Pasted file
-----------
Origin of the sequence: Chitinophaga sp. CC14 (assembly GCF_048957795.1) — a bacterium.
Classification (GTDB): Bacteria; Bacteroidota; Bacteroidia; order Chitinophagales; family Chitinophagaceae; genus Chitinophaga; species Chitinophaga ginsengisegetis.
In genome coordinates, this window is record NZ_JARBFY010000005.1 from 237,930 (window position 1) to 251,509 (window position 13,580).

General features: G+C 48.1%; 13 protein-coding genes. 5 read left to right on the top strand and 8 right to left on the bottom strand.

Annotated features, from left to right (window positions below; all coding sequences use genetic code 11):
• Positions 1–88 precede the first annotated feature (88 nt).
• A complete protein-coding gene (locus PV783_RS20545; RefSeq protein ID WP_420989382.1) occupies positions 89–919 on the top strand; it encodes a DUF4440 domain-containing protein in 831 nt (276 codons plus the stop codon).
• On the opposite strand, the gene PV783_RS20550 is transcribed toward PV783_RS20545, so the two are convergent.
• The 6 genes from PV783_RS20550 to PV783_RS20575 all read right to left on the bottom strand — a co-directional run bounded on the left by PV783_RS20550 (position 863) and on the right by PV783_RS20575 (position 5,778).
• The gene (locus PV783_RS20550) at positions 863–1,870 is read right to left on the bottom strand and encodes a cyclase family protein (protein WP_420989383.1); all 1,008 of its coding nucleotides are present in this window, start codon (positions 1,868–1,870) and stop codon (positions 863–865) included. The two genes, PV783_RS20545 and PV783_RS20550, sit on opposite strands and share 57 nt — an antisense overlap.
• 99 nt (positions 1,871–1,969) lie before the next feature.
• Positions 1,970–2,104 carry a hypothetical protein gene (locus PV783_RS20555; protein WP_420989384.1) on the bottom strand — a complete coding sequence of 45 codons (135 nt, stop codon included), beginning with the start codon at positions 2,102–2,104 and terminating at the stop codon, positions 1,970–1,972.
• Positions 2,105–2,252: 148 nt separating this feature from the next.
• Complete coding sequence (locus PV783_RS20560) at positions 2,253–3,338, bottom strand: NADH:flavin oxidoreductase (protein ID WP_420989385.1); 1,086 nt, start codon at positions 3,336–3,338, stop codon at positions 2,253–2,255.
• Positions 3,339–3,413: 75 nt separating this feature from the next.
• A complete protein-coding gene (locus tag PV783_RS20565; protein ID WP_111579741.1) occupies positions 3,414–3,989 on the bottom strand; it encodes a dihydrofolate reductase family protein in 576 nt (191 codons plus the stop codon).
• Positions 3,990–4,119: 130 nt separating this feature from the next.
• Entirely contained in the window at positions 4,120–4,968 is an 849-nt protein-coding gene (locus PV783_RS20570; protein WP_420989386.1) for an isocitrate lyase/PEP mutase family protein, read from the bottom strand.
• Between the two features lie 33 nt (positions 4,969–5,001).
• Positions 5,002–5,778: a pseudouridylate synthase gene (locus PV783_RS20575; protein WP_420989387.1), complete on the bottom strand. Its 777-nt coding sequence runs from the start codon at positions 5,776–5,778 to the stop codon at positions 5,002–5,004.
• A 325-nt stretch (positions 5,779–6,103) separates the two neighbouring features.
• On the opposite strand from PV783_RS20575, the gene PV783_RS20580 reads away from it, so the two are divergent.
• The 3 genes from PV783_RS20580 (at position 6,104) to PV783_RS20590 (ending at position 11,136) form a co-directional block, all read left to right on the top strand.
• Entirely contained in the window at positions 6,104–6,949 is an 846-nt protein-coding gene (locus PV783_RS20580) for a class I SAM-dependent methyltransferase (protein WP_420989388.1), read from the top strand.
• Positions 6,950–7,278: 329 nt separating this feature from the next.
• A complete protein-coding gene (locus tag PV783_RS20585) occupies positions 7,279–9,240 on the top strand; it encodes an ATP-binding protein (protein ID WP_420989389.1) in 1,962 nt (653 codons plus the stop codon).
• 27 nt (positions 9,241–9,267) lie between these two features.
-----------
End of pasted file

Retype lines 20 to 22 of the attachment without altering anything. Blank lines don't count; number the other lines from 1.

• Positions 5,002–5,778: a pseudouridylate synthase gene (locus PV783_RS20575; protein WP_420989387.1), complete on the bottom strand. Its 777-nt coding sequence runs from the start codon at positions 5,776–5,778 to the stop codon at positions 5,002–5,004.
• A 325-nt stretch (positions 5,779–6,103) separates the two neighbouring features.
• On the opposite strand from PV783_RS20575, the gene PV783_RS20580 reads away from it, so the two are divergent.